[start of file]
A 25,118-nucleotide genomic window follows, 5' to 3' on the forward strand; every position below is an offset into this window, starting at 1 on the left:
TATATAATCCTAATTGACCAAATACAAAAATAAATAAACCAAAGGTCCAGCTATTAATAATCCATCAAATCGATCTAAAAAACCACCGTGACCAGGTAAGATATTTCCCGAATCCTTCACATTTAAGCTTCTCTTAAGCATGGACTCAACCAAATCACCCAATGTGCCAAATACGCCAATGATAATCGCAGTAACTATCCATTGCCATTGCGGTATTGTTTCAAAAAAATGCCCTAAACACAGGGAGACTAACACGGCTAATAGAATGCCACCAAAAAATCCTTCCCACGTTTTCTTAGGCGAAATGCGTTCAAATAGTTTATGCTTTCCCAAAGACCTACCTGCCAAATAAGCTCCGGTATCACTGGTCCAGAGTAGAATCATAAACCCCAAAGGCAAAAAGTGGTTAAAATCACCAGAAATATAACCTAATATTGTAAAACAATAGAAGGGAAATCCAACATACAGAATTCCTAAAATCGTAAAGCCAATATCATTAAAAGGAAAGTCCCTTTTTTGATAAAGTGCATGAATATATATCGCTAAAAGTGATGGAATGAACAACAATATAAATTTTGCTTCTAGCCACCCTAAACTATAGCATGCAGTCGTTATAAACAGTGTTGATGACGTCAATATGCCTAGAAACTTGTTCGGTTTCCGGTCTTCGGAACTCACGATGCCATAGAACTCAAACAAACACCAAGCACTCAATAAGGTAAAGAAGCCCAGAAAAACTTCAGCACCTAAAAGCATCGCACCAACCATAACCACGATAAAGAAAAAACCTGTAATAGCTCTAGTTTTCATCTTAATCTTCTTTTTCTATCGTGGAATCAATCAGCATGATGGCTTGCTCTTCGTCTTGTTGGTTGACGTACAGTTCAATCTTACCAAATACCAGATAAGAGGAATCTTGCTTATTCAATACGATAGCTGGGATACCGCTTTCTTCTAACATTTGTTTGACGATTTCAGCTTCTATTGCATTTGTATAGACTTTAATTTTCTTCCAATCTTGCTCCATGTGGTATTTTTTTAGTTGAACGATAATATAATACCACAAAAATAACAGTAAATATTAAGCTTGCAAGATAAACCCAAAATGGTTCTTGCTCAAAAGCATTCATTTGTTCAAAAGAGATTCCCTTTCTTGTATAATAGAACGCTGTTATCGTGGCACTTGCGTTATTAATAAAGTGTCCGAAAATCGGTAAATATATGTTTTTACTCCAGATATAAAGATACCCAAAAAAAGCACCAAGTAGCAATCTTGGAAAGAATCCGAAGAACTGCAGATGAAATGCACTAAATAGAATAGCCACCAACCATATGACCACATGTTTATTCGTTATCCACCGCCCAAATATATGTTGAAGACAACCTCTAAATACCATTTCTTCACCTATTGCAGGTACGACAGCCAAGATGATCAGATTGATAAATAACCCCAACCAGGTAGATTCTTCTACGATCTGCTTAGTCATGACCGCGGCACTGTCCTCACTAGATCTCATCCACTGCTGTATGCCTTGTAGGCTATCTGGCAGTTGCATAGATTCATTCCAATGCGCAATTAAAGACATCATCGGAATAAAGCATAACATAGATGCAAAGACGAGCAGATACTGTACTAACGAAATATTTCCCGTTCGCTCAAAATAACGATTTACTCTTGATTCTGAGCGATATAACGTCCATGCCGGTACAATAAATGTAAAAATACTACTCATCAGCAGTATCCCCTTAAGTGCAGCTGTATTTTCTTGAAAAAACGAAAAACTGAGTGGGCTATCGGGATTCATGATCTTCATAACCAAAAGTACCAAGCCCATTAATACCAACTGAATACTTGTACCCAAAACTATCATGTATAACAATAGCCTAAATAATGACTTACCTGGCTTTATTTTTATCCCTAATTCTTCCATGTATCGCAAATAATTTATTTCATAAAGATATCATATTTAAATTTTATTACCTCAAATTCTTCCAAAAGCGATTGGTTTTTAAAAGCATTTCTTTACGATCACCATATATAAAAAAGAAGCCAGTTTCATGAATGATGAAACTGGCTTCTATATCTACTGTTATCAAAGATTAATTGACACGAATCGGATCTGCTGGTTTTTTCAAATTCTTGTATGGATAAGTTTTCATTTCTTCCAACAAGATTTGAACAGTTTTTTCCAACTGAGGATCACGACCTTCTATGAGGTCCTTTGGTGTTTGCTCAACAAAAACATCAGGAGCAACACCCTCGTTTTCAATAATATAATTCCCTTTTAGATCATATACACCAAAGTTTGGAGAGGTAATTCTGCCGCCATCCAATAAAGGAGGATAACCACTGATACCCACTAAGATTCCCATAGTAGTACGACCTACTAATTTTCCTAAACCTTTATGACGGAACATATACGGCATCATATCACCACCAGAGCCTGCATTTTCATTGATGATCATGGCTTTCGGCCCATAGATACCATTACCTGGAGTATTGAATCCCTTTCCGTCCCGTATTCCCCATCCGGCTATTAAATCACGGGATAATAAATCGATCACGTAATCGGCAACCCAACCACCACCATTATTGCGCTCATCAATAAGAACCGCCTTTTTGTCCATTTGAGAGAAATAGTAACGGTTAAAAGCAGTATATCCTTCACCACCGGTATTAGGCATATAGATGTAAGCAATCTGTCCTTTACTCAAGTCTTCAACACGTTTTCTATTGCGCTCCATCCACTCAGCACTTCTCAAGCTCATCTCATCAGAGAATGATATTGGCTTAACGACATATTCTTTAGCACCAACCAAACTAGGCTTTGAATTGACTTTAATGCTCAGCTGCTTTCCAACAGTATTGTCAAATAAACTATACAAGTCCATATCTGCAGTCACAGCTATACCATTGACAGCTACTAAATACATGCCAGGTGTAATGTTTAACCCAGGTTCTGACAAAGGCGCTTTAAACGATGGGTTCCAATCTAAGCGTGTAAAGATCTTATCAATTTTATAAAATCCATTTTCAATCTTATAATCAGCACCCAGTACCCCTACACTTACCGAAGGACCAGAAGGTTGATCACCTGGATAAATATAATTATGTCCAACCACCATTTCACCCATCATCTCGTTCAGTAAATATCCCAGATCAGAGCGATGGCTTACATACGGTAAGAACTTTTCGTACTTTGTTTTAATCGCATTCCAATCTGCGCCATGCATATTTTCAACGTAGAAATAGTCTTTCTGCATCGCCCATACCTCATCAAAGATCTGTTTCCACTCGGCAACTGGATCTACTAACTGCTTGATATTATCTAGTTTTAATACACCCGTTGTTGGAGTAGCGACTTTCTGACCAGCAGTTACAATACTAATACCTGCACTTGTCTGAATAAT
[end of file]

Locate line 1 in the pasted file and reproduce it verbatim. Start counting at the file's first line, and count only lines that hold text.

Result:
A 25,118-nucleotide genomic window follows, 5' to 3' on the forward strand; every position below is an offset into this window, starting at 1 on the left: